Teaching and learning need to remain inextricably connected.
A few weeks ago I had the honor of being placed in the songwriter’s spotlight at the Atlantic Beach (FL) Songwriters’ Night. I was humbled to get the invitation and once I was sitting on stage that feeling magnified. I didn’t have stage fright or anything such as that. From my vantage point that evening I was able to see some very accomplished local songwriters in the audience. As I told them that night, “I am honored but I am not a songwriter. I do write songs but that does not make me a songwriter. I play guitar. That does not make me a guitar player.”
As I’ve written on this blog before, just because I use the bathroom a number of times each day that does not make me a plumber.
Someone who writes is not necessarily a writer. Truman Capote’s words ring in my ears: “That’s not writing. That’s typing.”
You can apply the sentiment to (just about) any calling.
Take teaching for instance.
When I first started teaching at the college level, a veteran professor decided to give me some unsolicited advice on what (he thought) makes a good teacher. He told me with a very straight face, “Steve, my job is to profess! The students’ job is to write, or not, what I say.”
A colleague in Texas shared a spot-on article with me this week about the need to make sure our teaching and learning remain inextricably connected. Just because I have tossed it does not mean my students have caught it. Telling does not equate to learning.
My veteran colleague whose job it was “to profess” was knowledgeable but did he teach? As in, did he assist in learning? Perhaps. But more is needed than fact dispensing. The author of the above article presented the case as such:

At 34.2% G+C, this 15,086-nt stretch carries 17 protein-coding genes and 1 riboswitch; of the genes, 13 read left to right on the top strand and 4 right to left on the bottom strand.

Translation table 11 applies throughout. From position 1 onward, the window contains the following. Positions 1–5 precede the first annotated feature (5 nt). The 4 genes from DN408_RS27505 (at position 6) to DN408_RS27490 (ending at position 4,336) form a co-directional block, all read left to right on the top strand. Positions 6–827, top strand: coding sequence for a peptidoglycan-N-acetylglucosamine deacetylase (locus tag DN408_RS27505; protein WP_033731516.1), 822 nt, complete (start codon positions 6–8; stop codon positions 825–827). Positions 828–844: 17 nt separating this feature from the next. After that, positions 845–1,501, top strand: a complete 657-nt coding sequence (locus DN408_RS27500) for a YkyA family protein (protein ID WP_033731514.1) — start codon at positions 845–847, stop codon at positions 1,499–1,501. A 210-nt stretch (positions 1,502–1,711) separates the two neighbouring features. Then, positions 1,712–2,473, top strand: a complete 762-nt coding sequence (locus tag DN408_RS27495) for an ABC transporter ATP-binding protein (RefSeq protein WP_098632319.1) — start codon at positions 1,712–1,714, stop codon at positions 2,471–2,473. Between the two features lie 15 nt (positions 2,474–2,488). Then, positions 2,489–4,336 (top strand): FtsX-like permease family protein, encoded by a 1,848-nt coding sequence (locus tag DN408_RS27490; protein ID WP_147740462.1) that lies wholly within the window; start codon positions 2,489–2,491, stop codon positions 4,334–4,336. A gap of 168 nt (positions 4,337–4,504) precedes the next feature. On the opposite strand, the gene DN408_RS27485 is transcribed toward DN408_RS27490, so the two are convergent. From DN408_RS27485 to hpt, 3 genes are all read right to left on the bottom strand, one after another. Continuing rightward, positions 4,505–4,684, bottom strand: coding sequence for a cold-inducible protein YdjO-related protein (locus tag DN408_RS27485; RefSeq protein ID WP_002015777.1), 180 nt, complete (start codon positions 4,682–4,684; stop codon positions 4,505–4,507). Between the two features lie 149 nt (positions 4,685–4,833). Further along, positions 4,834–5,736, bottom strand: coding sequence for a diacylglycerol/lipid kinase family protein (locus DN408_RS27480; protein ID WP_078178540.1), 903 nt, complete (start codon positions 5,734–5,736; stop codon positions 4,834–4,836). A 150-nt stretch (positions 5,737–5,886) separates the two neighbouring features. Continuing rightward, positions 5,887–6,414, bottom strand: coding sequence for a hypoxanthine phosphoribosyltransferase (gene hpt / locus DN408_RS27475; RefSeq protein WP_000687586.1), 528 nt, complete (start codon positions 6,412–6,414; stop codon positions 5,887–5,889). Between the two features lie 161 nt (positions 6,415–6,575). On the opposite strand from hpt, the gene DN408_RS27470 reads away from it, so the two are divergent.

Learning can occur without a teacher,
but teaching in the absence of learners is an
activity without justification….
Above all, a teacher connects with students in more ways than an academic manner such as providing personal validation, a sense of relevance, and nurturing of self-efficacy. That requires a talented and skillful teacher.
For the poor instructors, I say, “That’s not teaching. That’s talking.”
But hope springs eternal in the breast of this veteran teacher. No matter what calling you find yourself in (health care, hospitality, sales, writing, handyman, nanny or ….) an effective mentoring program can help move the talkers and posers to guides and connectors. Apprentices need the guidance of the experienced.
They deserve it and so do those you serve.
Video recommendation for the week:
I will leave you with this video that speaks to teaching the child. It holds for adults as they, too, need encouragement. They, too, come in assorted sizes, shapes and skill-sets. Yes, the subject matter matters but the nurturing and the connecting matter as well.
Make it a wonderful week—H.T.R.B. as needed.
(c) 2015. Steve Piscitelli. All rights reserved.